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Fell Top Conditions on Tuesday 12 December

Readings from Helvellyn summit at 12:55

Temperature minus 2.4°C Maximum wind speed 18.3mph Wind chill minus 10.2°C Average wind speed 14.2mph Wind direction WNW

Showers of snow were settling on ground above 400m whilst the assessor was on the hill and later virtually down to valley level, so walkers out on Wednesday should be prepared and expect to encounter more snow than the following describes. Once again, the main feature below 400m was the amount of ice on paths both where snow has been compacted and also where water & thawed snow have frozen hard overnight. Such ice is even more treacherous when obscured by fresh snow. Below 300m, there is little significant snow. Above 300m, the average snow depth rises with height although actual coverage varies considerably from little on windswept areas, such as large parts of the summit plateau, to drifts of 60cm above 900m on sheltered SE to E facing aspects. Such depth, though, is definitely the exception with drifts in sheltered spots and hollows of anything between 5cm and 15cm being more commonplace. The snowpack is very soft, apart from where it has been compacted on popular routes making conditions challenging. Especially above 850m rocks are covered in rime ice, as was the summit plateau.

Upland tarns, such as Red Tarn, have frozen but are unsafe to walk on.

Full winter clothing and footwear (including extra layers and waterproofs that can double as windproofs) are essential for anyone venturing out onto the high fells as are the usual torch, map & compass and the ability to use them. For those attempting, or traversing, steep routes above the snowline such as Striding and Swirral Edges an ice axe and crampons are also essential in case ice is encountered. Eg, although the snowpack is mostly soft, there are an increasing number of, albeit isolated, patches of harder snow on the final exit to Striding Edge.

Climbers, owing to the extremely soft nature of the snowpack, the gullies are not in condition and potential damage to fragile alpine plants could be done if you undertake them.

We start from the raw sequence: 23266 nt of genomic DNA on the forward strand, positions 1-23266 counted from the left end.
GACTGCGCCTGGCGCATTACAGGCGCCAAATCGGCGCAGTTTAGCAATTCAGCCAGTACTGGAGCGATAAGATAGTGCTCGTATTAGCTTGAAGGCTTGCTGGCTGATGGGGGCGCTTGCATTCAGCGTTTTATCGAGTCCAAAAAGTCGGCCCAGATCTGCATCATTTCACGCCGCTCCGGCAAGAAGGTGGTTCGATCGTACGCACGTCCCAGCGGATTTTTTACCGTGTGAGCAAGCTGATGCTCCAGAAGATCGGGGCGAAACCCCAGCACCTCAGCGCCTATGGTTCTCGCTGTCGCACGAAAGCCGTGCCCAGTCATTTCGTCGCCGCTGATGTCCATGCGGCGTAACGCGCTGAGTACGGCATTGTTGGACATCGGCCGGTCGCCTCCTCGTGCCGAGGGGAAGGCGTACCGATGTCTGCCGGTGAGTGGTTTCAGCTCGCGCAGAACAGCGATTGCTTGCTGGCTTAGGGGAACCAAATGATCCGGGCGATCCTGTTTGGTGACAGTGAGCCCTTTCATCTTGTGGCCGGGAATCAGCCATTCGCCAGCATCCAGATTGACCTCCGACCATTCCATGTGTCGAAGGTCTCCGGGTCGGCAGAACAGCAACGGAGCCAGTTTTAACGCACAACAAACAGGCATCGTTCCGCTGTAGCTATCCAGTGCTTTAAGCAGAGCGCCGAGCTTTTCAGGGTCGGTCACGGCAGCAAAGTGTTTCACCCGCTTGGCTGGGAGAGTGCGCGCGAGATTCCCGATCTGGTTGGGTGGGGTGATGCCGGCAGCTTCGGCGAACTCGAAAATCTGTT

Lake District Forecast for Thursday

Clear or sunny spells and snow showers, the showers expected to be most frequent through the morning and perhaps again during the evening.

Visibility

Very good falling to just a few kilometres in snow and less than a kilometre in heavier showers and drifting or blowing snow.

Hill cloud

Around 40% with occasional or periods of cloud around 600m, perhaps near 60% over more sheltered eastern fells.

Wind

Westerly winds around 30-35mph, gusts around 50mph over ridges an summits gradually easing 15-20mph before veering more northwesterly later.

Temperatures

  • Valley: Falling to around zero Celsius by dawn then rising to plus 5 Celsius by day
  • At 800m: Minus 3 Celsius
  • Freezing level: Around 300m rising to 450m

Outlook for next few days

Friday 15 December

Dry with long clear or sunny spells. Strong northerly or northwesterly winds. Freezing level 300m or less.

Saturday 16 December

Risk of a few snow flurries otherwise dry with clear or sunny spells. Occasionally strong northwesterly winds easing.

Sunday 17 December

Mostly cloudy with outbreaks of rain and summit snow developing. Strengthening southerly winds. Freezing level rising towards 1000m.



An overview to the weather in the Lake District

Summer:

The summer season in the Lake District actually runs from March to October. The driest period runs between March and June.

The weather is renowned for changing rapidly and rainfall is a predominant feature. The wettest area in the Lake District is known as Sprinkling Tarn which receives approximately 5000mm of rainfall every year!

Winter:

The wettest months run from October to January.

Snowfall typically falls from November to March. The valleys of the Lake District receive around 20 days of snow and 200 days of rain per year.

Winter is actually a beautiful time of year to enjoy the spectacular views.

It’s important to stay safe during the Winter period, especially if you are considering exploring the fells. If you’re a fan of the Lake District in Winter, why not register on one of our Winter Skills Courses? Learn more